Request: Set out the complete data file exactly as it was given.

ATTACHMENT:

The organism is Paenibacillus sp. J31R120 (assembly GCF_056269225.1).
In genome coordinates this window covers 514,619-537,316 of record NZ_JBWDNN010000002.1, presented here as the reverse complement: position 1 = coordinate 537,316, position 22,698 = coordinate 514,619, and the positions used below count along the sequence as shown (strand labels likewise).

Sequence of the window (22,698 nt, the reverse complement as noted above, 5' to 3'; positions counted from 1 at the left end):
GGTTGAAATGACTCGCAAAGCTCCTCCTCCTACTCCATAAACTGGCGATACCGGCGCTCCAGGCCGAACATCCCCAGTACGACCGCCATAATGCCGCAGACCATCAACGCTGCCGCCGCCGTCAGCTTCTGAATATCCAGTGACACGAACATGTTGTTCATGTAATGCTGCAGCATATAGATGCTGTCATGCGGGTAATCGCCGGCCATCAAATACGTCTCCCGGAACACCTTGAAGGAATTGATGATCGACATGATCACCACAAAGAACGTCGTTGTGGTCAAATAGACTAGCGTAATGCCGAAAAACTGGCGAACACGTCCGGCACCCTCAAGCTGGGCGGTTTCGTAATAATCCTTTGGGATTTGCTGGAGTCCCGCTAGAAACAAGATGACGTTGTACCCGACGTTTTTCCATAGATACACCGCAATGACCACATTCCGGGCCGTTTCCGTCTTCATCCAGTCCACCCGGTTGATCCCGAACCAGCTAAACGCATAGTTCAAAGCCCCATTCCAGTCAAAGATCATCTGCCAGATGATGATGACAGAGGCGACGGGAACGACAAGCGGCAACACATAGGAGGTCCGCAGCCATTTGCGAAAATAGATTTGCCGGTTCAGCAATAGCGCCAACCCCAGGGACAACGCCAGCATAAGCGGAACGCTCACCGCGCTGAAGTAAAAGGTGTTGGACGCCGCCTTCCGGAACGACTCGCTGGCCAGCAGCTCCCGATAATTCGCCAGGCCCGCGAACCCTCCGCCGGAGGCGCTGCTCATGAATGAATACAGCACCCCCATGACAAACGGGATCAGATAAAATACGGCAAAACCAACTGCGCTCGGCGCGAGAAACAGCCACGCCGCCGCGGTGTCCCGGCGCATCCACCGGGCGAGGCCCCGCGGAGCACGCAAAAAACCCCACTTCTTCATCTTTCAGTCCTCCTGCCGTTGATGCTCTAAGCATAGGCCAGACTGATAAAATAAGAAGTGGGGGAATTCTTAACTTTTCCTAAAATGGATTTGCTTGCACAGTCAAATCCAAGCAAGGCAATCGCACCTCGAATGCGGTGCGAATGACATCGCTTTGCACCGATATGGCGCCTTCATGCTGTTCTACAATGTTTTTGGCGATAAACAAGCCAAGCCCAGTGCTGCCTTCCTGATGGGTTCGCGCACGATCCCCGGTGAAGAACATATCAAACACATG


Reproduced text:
The organism is Paenibacillus sp. J31R120 (assembly GCF_056269225.1).
In genome coordinates this window covers 514,619-537,316 of record NZ_JBWDNN010000002.1, presented here as the reverse complement: position 1 = coordinate 537,316, position 22,698 = coordinate 514,619, and the positions used below count along the sequence as shown (strand labels likewise).

Sequence of the window (22,698 nt, the reverse complement as noted above, 5' to 3'; positions counted from 1 at the left end):
GGTTGAAATGACTCGCAAAGCTCCTCCTCCTACTCCATAAACTGGCGATACCGGCGCTCCAGGCCGAACATCCCCAGTACGACCGCCATAATGCCGCAGACCATCAACGCTGCCGCCGCCGTCAGCTTCTGAATATCCAGTGACACGAACATGTTGTTCATGTAATGCTGCAGCATATAGATGCTGTCATGCGGGTAATCGCCGGCCATCAAATACGTCTCCCGGAACACCTTGAAGGAATTGATGATCGACATGATCACCACAAAGAACGTCGTTGTGGTCAAATAGACTAGCGTAATGCCGAAAAACTGGCGAACACGTCCGGCACCCTCAAGCTGGGCGGTTTCGTAATAATCCTTTGGGATTTGCTGGAGTCCCGCTAGAAACAAGATGACGTTGTACCCGACGTTTTTCCATAGATACACCGCAATGACCACATTCCGGGCCGTTTCCGTCTTCATCCAGTCCACCCGGTTGATCCCGAACCAGCTAAACGCATAGTTCAAAGCCCCATTCCAGTCAAAGATCATCTGCCAGATGATGATGACAGAGGCGACGGGAACGACAAGCGGCAACACATAGGAGGTCCGCAGCCATTTGCGAAAATAGATTTGCCGGTTCAGCAATAGCGCCAACCCCAGGGACAACGCCAGCATAAGCGGAACGCTCACCGCGCTGAAGTAAAAGGTGTTGGACGCCGCCTTCCGGAACGACTCGCTGGCCAGCAGCTCCCGATAATTCGCCAGGCCCGCGAACCCTCCGCCGGAGGCGCTGCTCATGAATGAATACAGCACCCCCATGACAAACGGGATCAGATAAAATACGGCAAAACCAACTGCGCTCGGCGCGAGAAACAGCCACGCCGCCGCGGTGTCCCGGCGCATCCACCGGGCGAGGCCCCGCGGAGCACGCAAAAAACCCCACTTCTTCATCTTTCAGTCCTCCTGCCGTTGATGCTCTAAGCATAGGCCAGACTGATAAAATAAGAAGTGGGGGAATTCTTAACTTTTCCTAAAATGGATTTGCTTGCACAGTCAAATCCAAGCAAGGCAATCGCACCTCGAATGCGGTGCGAATGACATCGCTTTGCACCGATATGGCGCCTTCATGCTGTTCTACAATGTTTTTGGCGATAAACAAGCCAAGCCCAGTGCTGCCTTCCTGATGGGTTCGCGCACGATCCCCGGTGAAGAACATATCAAACACATG